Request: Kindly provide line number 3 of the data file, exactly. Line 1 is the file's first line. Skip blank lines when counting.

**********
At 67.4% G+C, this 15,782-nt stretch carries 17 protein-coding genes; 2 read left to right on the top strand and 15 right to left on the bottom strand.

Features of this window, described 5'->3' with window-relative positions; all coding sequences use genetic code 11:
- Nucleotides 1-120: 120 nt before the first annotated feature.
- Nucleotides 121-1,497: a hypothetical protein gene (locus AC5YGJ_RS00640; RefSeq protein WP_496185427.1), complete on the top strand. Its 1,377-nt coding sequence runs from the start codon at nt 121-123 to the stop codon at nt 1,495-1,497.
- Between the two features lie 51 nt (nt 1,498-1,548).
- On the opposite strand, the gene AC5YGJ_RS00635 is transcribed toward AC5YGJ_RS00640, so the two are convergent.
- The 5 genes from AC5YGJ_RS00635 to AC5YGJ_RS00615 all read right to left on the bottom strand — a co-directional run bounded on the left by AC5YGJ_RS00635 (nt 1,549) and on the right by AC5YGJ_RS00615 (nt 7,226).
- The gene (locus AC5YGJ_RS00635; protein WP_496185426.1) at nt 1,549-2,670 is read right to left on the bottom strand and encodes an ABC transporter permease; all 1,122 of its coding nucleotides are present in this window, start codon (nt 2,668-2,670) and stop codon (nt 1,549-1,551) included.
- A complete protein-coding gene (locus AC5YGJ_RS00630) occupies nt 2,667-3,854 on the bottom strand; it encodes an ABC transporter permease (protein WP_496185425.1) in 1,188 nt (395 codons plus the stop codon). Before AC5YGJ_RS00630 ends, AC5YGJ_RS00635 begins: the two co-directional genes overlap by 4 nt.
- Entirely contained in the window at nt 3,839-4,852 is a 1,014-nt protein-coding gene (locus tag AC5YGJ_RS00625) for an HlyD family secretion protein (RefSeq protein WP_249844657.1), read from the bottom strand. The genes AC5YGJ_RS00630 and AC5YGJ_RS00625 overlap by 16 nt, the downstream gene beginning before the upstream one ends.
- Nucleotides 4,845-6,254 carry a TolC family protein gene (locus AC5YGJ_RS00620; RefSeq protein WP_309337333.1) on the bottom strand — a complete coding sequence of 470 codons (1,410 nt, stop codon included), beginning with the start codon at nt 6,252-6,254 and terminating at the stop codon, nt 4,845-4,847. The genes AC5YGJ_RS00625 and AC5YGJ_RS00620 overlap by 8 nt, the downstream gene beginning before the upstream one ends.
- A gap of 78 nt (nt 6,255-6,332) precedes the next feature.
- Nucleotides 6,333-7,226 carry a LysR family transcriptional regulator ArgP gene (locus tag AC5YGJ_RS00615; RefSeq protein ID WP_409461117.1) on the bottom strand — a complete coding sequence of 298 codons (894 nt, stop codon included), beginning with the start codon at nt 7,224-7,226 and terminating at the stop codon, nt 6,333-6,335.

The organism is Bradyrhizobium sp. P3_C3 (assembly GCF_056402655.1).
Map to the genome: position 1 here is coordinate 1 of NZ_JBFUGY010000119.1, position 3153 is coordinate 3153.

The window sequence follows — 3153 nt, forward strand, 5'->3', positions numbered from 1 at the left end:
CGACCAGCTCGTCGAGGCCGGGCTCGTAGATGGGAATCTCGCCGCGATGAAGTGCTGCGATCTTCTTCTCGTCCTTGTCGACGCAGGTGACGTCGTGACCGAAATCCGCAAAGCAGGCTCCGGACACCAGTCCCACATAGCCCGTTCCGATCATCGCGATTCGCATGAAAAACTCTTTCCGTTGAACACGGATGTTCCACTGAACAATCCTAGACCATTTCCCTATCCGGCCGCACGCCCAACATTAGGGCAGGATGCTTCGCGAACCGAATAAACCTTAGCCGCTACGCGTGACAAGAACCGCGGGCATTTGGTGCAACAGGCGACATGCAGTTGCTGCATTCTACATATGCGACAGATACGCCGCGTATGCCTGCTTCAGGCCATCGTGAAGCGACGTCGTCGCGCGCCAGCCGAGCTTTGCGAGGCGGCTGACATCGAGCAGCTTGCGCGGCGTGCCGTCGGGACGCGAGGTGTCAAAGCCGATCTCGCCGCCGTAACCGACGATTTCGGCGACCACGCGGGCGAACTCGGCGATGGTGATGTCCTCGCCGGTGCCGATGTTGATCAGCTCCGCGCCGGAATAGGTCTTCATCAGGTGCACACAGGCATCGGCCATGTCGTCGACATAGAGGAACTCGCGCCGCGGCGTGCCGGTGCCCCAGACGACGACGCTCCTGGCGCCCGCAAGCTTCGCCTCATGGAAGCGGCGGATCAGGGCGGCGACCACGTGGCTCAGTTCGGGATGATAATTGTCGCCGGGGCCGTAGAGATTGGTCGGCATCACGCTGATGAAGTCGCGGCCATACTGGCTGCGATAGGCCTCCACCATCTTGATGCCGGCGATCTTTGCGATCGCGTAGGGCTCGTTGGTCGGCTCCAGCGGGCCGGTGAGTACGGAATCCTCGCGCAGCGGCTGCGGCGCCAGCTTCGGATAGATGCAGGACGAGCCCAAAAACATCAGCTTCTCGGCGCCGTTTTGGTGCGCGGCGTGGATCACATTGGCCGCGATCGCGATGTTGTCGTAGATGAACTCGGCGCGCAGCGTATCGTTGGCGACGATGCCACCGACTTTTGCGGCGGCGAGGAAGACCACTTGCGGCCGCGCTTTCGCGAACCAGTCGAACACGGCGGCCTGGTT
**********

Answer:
- Nucleotides 1-120: 120 nt before the first annotated feature.